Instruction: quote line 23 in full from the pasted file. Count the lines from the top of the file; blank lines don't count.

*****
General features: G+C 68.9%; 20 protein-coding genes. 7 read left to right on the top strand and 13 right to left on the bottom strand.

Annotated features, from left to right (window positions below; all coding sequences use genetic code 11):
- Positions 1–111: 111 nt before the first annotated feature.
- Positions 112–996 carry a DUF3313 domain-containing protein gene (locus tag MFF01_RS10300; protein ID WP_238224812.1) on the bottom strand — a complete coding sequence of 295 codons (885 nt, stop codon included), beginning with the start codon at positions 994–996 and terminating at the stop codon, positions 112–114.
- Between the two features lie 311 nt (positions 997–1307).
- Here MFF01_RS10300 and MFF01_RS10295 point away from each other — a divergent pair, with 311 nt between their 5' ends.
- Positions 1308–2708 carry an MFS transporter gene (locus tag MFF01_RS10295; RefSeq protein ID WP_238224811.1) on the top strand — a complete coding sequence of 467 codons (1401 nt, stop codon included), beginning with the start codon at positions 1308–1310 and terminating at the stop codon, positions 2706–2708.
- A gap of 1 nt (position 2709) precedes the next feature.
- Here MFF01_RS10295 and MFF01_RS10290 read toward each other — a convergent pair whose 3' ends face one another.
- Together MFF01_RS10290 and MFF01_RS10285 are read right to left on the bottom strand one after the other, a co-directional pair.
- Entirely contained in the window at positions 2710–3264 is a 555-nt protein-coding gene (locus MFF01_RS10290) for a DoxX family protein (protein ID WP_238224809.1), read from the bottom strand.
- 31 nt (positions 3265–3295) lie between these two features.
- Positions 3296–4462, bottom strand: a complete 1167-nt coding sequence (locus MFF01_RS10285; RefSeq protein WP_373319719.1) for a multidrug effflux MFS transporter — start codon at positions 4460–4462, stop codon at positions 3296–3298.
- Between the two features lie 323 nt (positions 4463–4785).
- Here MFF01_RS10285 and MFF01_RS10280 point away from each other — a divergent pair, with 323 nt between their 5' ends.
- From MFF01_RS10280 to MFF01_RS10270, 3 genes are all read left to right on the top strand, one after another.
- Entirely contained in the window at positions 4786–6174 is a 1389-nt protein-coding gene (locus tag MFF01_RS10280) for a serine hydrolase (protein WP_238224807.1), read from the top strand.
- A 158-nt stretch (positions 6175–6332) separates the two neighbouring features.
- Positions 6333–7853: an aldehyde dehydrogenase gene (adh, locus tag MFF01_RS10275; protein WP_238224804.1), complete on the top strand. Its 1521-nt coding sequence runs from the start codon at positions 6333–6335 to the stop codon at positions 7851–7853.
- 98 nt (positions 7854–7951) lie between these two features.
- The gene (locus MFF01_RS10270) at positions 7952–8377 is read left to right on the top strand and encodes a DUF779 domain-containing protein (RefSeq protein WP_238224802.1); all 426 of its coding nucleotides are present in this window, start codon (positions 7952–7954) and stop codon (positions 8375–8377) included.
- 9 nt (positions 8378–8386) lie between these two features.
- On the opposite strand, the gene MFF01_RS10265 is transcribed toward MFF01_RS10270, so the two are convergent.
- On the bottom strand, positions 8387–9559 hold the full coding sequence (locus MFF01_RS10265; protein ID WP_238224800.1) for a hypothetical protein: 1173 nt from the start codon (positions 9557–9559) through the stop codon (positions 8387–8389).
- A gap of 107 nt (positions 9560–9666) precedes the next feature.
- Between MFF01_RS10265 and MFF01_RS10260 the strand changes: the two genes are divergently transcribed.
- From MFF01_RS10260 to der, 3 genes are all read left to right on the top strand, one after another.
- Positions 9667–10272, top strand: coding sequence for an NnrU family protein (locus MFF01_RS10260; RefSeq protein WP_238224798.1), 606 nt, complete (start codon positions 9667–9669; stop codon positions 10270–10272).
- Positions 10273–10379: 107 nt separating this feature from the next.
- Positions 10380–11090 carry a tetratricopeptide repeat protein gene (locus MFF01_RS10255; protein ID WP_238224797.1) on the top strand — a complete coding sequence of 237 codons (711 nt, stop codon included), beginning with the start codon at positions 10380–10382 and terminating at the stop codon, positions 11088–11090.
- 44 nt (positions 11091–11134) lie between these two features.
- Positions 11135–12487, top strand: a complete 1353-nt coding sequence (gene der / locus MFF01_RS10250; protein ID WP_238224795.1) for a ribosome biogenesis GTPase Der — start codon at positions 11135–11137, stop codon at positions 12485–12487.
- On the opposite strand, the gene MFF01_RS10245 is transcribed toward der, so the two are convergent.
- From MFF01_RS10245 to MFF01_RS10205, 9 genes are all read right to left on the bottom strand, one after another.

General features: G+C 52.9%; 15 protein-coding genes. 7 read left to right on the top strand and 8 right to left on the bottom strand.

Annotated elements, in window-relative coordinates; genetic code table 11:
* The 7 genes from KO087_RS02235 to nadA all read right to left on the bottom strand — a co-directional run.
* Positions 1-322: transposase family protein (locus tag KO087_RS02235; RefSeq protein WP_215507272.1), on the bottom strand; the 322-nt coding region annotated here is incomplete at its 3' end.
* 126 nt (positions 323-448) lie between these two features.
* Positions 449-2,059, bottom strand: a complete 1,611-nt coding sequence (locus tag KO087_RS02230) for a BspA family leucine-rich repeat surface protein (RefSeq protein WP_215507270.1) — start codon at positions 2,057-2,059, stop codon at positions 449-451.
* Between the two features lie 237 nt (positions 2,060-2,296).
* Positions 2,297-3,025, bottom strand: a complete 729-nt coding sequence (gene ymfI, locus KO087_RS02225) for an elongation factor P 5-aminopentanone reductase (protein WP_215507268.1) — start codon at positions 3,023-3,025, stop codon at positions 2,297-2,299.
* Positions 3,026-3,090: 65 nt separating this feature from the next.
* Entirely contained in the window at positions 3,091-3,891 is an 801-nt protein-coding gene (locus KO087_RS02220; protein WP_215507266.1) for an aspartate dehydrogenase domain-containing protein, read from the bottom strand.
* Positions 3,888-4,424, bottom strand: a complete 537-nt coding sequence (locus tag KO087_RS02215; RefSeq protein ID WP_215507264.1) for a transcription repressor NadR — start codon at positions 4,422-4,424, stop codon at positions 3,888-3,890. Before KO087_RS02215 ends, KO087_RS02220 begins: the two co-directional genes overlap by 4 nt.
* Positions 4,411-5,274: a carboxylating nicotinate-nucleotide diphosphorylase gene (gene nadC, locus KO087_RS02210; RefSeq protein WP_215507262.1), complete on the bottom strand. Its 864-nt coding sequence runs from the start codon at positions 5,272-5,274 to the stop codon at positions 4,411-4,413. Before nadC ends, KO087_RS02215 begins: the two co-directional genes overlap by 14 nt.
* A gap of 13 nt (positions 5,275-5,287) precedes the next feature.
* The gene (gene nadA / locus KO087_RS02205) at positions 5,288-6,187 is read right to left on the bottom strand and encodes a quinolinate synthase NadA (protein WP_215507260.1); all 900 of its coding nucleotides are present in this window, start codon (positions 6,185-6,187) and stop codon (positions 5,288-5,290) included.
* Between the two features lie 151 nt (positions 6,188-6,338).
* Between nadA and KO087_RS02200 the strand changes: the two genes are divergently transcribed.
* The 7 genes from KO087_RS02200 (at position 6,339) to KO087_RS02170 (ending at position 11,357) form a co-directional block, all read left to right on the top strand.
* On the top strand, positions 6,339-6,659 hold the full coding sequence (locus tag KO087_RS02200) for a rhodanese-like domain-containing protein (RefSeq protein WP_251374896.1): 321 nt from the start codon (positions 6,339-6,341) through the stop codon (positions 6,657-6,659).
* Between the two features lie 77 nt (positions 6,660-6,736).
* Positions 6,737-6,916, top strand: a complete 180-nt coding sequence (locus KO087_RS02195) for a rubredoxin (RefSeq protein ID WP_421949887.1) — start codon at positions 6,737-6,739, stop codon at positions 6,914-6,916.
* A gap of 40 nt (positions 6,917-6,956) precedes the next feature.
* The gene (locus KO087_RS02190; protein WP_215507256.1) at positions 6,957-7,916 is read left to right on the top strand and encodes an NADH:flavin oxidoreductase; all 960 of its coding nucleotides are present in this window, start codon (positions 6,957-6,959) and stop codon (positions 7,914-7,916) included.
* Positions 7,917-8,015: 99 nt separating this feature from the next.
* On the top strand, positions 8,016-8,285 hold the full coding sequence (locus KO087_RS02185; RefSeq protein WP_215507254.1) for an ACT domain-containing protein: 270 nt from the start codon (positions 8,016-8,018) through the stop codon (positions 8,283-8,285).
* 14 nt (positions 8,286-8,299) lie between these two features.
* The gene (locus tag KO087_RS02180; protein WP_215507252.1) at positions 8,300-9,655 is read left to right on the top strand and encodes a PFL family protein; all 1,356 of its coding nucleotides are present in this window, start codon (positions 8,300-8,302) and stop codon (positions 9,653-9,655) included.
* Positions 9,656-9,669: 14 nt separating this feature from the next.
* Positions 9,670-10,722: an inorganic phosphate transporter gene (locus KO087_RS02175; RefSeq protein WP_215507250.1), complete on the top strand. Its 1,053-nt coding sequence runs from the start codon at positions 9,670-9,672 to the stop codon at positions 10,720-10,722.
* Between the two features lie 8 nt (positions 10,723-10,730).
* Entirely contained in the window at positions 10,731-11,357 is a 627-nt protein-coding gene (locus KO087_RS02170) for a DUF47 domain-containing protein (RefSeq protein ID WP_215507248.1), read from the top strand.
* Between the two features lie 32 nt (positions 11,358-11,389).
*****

- On the opposite strand, the gene MFF01_RS10265 is transcribed toward MFF01_RS10270, so the two are convergent.